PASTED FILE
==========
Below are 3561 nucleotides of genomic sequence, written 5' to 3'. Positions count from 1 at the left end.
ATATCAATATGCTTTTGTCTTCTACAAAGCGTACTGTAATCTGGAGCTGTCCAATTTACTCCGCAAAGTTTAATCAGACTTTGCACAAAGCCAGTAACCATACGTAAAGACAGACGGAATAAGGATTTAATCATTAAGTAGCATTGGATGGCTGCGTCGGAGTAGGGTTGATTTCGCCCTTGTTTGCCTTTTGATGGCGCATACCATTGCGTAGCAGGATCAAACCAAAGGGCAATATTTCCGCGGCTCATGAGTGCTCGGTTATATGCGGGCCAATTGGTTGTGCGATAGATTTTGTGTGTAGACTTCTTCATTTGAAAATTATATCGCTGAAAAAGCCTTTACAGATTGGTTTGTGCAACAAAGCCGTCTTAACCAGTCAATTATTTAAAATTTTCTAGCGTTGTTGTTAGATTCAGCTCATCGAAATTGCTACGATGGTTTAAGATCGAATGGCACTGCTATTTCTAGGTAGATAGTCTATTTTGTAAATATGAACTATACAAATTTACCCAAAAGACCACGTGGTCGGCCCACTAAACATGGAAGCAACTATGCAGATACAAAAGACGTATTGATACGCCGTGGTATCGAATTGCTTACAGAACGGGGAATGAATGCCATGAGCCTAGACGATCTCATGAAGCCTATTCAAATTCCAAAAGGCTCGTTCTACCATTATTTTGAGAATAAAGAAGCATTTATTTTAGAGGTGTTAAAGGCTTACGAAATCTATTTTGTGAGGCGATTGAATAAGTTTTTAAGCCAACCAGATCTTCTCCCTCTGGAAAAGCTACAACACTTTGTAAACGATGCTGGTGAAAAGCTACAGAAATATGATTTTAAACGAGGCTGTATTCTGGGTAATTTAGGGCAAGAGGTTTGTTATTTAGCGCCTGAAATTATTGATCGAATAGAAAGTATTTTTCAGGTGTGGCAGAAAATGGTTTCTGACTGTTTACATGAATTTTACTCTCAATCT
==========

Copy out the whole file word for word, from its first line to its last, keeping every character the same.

Below are 3561 nucleotides of genomic sequence, written 5' to 3'. Positions count from 1 at the left end.
ATATCAATATGCTTTTGTCTTCTACAAAGCGTACTGTAATCTGGAGCTGTCCAATTTACTCCGCAAAGTTTAATCAGACTTTGCACAAAGCCAGTAACCATACGTAAAGACAGACGGAATAAGGATTTAATCATTAAGTAGCATTGGATGGCTGCGTCGGAGTAGGGTTGATTTCGCCCTTGTTTGCCTTTTGATGGCGCATACCATTGCGTAGCAGGATCAAACCAAAGGGCAATATTTCCGCGGCTCATGAGTGCTCGGTTATATGCGGGCCAATTGGTTGTGCGATAGATTTTGTGTGTAGACTTCTTCATTTGAAAATTATATCGCTGAAAAAGCCTTTACAGATTGGTTTGTGCAACAAAGCCGTCTTAACCAGTCAATTATTTAAAATTTTCTAGCGTTGTTGTTAGATTCAGCTCATCGAAATTGCTACGATGGTTTAAGATCGAATGGCACTGCTATTTCTAGGTAGATAGTCTATTTTGTAAATATGAACTATACAAATTTACCCAAAAGACCACGTGGTCGGCCCACTAAACATGGAAGCAACTATGCAGATACAAAAGACGTATTGATACGCCGTGGTATCGAATTGCTTACAGAACGGGGAATGAATGCCATGAGCCTAGACGATCTCATGAAGCCTATTCAAATTCCAAAAGGCTCGTTCTACCATTATTTTGAGAATAAAGAAGCATTTATTTTAGAGGTGTTAAAGGCTTACGAAATCTATTTTGTGAGGCGATTGAATAAGTTTTTAAGCCAACCAGATCTTCTCCCTCTGGAAAAGCTACAACACTTTGTAAACGATGCTGGTGAAAAGCTACAGAAATATGATTTTAAACGAGGCTGTATTCTGGGTAATTTAGGGCAAGAGGTTTGTTATTTAGCGCCTGAAATTATTGATCGAATAGAAAGTATTTTTCAGGTGTGGCAGAAAATGGTTTCTGACTGTTTACATGAATTTTACTCTCAATCT